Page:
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  7. Powerful. I want to say I know what you went through, but the truth is, I don’t. I have never experience it myself, but I’ve seen it firsthand (my Grammie survived breast cancer many years ago and recently a melanoma at the age of 90, but unfortunately my uncle did not survive his lung cancer). Cancer is such a terrible disease, and I am so happy that the moment you noticed something was different you had it checked out! Your story is exactly what women need to hear…don’t put things like that on hold…when in doubt check it out! You are an inspiration and I look forward to following your journey of “running from cancer” :)

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  8. Wow, what a story. That's wonderful that you have been able to run from cancer! Keep on running!

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  9. wow, this is an inspiring story.

    I'd love to chat with you about it more. I am also a cancer survivor (thyroid) and am working on a book about the Good Things We Get When We Get Cancer. I'm not saying all of cancer is great-yippee-I've got cancer!! Rather, my point is that many of us find we get good things out of our cancer experience that we would not have gotten otherwise.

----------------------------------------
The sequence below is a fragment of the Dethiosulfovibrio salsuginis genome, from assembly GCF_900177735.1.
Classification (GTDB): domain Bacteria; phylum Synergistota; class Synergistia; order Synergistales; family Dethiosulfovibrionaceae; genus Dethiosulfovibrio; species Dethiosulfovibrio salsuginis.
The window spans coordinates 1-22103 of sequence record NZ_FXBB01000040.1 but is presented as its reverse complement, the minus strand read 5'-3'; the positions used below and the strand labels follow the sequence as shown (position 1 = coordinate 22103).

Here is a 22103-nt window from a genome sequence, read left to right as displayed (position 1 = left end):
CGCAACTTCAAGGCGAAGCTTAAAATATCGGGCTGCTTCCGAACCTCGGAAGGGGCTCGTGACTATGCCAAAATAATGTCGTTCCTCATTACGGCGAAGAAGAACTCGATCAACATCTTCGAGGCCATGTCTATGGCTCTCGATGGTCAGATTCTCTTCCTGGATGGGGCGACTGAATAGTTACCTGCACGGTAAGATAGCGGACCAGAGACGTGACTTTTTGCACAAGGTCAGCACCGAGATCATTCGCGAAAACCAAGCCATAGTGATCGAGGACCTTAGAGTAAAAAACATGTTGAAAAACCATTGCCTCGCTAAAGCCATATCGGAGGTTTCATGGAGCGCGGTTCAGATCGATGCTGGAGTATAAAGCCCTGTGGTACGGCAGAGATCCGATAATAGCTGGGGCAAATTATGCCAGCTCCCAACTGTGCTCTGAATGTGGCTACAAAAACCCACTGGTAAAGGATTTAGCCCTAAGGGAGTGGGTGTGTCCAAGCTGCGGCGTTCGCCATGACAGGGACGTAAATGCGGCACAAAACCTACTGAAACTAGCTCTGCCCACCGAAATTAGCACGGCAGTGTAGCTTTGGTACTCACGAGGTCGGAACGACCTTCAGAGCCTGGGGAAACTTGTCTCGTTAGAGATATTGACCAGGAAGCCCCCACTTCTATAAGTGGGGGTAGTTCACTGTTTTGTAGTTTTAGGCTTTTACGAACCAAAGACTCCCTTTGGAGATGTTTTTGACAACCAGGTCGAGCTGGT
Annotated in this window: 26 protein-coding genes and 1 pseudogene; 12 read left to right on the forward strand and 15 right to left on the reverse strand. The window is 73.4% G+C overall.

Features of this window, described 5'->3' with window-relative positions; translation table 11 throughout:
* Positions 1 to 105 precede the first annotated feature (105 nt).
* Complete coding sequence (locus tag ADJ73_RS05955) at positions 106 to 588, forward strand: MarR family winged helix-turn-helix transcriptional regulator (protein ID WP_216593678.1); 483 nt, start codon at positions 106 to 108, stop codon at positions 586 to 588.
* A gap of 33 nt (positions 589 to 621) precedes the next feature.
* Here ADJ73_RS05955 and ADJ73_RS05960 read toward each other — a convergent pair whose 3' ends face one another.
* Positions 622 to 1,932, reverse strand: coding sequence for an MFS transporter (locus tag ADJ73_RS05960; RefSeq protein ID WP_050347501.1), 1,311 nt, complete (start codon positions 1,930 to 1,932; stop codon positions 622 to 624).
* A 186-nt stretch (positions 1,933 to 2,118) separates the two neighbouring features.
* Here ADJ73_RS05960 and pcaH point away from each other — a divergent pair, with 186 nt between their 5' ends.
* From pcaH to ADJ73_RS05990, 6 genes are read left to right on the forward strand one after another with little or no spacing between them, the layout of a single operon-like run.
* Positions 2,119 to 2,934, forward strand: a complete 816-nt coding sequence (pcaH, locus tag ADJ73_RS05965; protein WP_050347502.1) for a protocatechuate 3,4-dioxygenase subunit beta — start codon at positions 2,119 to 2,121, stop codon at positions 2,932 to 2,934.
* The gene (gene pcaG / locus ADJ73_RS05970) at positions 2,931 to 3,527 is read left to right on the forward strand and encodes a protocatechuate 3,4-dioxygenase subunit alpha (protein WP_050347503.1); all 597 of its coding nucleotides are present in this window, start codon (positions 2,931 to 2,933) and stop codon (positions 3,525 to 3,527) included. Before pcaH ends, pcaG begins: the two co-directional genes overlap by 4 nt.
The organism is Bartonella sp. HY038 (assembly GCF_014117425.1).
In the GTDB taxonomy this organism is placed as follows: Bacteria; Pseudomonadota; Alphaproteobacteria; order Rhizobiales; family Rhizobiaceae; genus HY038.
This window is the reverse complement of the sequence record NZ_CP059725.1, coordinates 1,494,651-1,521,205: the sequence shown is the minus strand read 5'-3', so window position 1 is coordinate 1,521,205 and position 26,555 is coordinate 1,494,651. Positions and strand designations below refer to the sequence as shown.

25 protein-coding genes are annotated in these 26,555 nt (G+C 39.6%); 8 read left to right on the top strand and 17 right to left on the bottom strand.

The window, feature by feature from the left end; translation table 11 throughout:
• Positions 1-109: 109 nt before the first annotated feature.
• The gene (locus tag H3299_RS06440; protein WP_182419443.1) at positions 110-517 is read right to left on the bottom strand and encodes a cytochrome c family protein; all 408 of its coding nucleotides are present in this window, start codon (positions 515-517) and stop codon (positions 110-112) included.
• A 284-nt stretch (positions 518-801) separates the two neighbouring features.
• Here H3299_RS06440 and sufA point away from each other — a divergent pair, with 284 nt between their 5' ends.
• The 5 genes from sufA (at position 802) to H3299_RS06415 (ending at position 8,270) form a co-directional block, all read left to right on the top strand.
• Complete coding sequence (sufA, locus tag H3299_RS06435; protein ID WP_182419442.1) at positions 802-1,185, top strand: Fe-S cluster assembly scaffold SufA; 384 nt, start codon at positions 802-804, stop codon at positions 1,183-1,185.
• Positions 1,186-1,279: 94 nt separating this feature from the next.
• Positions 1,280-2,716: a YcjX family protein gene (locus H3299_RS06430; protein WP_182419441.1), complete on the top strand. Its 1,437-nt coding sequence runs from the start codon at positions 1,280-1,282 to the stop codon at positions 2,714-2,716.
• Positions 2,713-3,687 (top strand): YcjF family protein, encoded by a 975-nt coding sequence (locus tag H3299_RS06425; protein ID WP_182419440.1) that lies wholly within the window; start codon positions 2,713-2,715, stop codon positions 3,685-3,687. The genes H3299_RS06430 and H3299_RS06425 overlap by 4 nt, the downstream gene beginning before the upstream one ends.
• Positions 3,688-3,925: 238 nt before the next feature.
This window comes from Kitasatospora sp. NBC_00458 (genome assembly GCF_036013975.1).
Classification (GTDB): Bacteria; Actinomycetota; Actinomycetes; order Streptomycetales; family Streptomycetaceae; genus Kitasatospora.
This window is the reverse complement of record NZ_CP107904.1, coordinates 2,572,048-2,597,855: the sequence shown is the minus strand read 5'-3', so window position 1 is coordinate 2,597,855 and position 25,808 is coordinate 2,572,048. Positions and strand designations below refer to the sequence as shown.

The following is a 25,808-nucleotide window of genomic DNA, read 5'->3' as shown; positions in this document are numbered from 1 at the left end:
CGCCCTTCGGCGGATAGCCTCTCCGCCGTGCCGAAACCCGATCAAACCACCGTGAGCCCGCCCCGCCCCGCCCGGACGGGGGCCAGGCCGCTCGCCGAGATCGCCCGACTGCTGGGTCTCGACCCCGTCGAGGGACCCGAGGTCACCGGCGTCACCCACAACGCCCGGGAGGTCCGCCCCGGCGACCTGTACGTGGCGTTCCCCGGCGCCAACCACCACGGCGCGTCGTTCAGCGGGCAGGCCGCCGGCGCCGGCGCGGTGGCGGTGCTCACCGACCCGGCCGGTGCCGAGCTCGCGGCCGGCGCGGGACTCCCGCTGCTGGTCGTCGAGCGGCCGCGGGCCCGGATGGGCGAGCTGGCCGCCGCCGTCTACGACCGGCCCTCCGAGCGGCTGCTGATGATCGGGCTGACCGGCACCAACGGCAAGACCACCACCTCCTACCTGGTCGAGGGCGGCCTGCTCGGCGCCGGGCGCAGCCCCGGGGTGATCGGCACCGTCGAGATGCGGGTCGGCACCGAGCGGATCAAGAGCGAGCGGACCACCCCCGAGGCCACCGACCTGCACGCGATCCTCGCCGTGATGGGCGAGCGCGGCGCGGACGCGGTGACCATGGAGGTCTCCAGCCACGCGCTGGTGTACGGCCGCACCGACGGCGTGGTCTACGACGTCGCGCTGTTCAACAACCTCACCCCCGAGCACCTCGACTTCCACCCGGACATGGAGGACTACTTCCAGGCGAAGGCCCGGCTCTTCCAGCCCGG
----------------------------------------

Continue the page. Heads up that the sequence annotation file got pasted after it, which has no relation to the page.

I think you know what I'm talking about, right?
    I am interviewing people who have had cancer about their experiences, and what good things came their way, and I'll be retelling those inspiring and interesting stories in my book.

    I hope you'll contact me via my blog or google. Thanks, and best wishes.
    Tara

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  10. You are incredibly inspirational! I'm an Oncology Nurse (in the Radiation side of things) and your story is very touching! I love seeing people cured and living out their everyday lives after diagnosis like the one you received! You go girl! Keep going strong!!! :0)

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  11. What a terrifying yet hopeful story! It's easy sometimes to fall into a 'it can't happen to me' mindset...until it happens. Here's to a very long lifetime filled with rich, fulfilling adventures!

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  12. Thanks for sharing. My Dad's battle with leukemia inspired me to stop procrastinating and start training for that marathon I always wanted to do. His battle was short and furious and today marks the one-year anniversary of his death. Life is precious and each moment is indeed a gift! Keep running!